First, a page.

Monthly Archives: February 2018

How To Think Before You Act

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Inevitably difficult situations arise and many times the answer to making good choices is to take a minute to think before we act. We have provided some strategies and tools for helping your child, who has been diagnosed wit autism to make better decisions:
1. Take a Break– Taking a break from any given situation allows your child with autism to gather their thoughts before speaking or acting. It is important to teach your child to take time to think about a response. This “time to think” can be as short as counting to ten to calm themselves or removing themselves from the area for a few minutes to gather their emotions and take a few deep breaths.

2. Think before you act- Sometimes children who have been diagnosed with autism misunderstand jokes, comments, or actions and take words more personally than others. They can be more sensitive to different situations, conversations and outcomes. Teach your child on the spectrum to ask themselves questions such as: Was the comment/action directed at me? Could it have been a joke? Is this person having a bad day? Etc. Teach your child to also read other people’s expressions and body language so they can tell when someone is looking out for their well being, making a joke, or truly saying something hurtful.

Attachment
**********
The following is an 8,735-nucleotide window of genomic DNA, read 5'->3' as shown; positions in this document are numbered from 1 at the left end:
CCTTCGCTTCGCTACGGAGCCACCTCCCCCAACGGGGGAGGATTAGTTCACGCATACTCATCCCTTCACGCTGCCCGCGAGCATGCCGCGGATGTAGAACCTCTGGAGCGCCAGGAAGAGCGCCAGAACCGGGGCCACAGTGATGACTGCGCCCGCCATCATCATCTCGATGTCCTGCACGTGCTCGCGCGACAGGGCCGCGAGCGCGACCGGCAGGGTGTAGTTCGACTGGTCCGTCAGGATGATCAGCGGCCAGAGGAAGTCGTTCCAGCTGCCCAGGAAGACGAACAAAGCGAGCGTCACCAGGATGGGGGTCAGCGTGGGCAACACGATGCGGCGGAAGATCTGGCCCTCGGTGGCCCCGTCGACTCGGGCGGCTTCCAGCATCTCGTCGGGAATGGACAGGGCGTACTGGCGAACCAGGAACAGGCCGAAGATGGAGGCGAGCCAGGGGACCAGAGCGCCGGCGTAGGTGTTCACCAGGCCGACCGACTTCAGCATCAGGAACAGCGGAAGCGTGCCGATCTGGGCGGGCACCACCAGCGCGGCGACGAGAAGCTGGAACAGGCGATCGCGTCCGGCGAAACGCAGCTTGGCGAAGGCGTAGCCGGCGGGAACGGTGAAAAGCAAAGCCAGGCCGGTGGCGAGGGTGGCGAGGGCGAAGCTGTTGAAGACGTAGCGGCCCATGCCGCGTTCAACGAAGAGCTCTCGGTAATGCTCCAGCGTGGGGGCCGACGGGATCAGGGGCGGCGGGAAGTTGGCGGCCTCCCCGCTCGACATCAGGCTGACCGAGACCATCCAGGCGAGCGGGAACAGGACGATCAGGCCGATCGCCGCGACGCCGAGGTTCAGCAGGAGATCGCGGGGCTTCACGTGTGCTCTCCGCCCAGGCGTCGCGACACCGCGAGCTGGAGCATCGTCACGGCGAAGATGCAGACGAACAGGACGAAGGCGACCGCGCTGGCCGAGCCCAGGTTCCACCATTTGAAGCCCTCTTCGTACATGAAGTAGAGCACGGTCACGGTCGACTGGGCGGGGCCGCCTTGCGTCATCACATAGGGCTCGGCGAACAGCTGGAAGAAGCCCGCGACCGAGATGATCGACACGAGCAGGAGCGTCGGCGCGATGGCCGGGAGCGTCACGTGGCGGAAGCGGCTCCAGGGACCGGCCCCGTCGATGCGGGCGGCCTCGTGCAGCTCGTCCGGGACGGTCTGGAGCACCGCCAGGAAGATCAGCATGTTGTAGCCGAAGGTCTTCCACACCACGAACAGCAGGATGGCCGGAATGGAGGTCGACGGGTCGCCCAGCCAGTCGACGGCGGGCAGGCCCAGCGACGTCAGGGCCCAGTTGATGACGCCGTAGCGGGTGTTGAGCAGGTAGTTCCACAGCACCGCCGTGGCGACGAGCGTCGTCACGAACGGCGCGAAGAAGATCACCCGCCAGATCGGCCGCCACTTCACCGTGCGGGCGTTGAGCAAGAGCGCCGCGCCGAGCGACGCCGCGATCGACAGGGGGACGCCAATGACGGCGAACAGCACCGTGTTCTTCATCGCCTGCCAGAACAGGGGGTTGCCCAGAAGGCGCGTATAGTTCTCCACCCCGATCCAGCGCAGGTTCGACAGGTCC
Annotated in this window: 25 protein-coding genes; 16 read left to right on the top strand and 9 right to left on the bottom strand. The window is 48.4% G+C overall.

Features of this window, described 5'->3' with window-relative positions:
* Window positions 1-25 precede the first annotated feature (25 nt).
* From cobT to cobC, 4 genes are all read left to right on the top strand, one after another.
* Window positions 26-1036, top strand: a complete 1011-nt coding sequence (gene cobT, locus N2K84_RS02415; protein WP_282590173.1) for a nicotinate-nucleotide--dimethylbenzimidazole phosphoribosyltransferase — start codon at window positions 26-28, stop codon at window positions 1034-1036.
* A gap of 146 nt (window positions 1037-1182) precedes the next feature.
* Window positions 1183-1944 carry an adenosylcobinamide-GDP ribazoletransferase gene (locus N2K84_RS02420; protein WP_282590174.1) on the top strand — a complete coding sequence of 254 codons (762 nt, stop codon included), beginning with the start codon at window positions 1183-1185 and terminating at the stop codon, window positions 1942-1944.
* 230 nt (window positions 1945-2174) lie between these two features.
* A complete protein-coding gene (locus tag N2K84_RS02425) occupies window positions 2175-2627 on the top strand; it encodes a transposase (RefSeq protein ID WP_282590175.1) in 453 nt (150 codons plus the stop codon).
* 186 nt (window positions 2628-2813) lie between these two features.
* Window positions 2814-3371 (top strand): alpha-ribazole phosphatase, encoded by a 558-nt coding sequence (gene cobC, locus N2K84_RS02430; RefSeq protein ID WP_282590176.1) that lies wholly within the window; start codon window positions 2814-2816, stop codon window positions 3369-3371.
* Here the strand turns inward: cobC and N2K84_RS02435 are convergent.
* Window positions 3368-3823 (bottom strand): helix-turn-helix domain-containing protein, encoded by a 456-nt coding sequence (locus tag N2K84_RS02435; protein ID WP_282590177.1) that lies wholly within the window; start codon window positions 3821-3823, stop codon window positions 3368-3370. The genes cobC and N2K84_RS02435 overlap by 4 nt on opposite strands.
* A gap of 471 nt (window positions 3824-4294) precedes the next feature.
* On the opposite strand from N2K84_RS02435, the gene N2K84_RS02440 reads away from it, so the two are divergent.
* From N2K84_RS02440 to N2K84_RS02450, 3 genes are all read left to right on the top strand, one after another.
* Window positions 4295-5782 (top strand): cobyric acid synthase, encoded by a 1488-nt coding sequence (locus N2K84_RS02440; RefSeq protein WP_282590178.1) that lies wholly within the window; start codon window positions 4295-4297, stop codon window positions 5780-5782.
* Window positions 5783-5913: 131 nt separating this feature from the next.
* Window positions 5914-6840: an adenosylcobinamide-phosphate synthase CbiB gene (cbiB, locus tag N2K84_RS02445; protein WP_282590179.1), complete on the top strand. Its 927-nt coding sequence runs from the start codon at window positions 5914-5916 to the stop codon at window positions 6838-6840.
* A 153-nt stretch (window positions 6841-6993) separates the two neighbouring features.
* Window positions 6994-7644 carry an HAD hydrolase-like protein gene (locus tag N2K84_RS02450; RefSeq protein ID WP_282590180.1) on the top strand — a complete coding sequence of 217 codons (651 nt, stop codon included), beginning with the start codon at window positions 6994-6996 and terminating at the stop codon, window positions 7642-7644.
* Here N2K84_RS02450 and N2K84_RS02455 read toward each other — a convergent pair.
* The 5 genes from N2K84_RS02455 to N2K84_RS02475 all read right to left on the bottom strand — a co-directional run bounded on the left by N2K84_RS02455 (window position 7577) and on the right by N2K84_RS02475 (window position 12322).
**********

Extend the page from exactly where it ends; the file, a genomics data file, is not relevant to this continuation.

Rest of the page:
3. Response to Difficult Situation – If your child’s automatic response to difficult situations is to act out physically, create a safe and appropriate for them to lash out without hurting anyone or themselves Have pillows, stress balls, their favorite stuffed toy etc available to them to comfort them and redirect their energy. If they need to take a break, teach them the appropriate ways to ask for one.

4. Have a Phrase – Teach your child on the spectrum to excuse themselves or respond to difficult situations with a set line that allows them to address the situation while remaining calm. A simple, ‘Excuse me,’ or ‘That wasn’t very nice’ are polite responses that allow the child to take a break, think about things, and determine an appropriate response to the situation arise.

5. Role Play – Practice your phrase in different situations in order to teach your child when it is appropriate to say what phrase. Use examples of situations that may happen or already have happened. Practicing difficult situations when children are calm provides the opportunity to discuss options and consequences.
A child’s immediate reaction to criticism or unkind words and actions can be inappropriate. Now you have the tools you need to teach your child on the spectrum to respond to difficult situations with appropriate words and behaviors.